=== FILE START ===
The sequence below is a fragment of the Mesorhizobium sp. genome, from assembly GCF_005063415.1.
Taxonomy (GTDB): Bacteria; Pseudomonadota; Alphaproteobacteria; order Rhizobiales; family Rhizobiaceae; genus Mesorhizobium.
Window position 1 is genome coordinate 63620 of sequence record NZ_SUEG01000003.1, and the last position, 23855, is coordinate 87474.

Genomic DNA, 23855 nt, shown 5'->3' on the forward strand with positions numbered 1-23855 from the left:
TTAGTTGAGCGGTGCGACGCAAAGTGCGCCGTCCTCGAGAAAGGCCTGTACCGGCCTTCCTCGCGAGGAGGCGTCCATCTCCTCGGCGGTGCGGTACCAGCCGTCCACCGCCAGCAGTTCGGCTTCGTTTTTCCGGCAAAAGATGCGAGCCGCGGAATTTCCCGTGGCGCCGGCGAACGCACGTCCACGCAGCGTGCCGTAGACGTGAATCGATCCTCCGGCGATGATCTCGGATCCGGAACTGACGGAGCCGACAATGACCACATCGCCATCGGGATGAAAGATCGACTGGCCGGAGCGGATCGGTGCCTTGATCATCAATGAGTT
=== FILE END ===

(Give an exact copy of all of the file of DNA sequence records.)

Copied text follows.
The sequence below is a fragment of the Mesorhizobium sp. genome, from assembly GCF_005063415.1.
Taxonomy (GTDB): Bacteria; Pseudomonadota; Alphaproteobacteria; order Rhizobiales; family Rhizobiaceae; genus Mesorhizobium.
Window position 1 is genome coordinate 63620 of sequence record NZ_SUEG01000003.1, and the last position, 23855, is coordinate 87474.

Genomic DNA, 23855 nt, shown 5'->3' on the forward strand with positions numbered 1-23855 from the left:
TTAGTTGAGCGGTGCGACGCAAAGTGCGCCGTCCTCGAGAAAGGCCTGTACCGGCCTTCCTCGCGAGGAGGCGTCCATCTCCTCGGCGGTGCGGTACCAGCCGTCCACCGCCAGCAGTTCGGCTTCGTTTTTCCGGCAAAAGATGCGAGCCGCGGAATTTCCCGTGGCGCCGGCGAACGCACGTCCACGCAGCGTGCCGTAGACGTGAATCGATCCTCCGGCGATGATCTCGGATCCGGAACTGACGGAGCCGACAATGACCACATCGCCATCGGGATGAAAGATCGACTGGCCGGAGCGGATCGGTGCCTTGATCATCAATGAGTT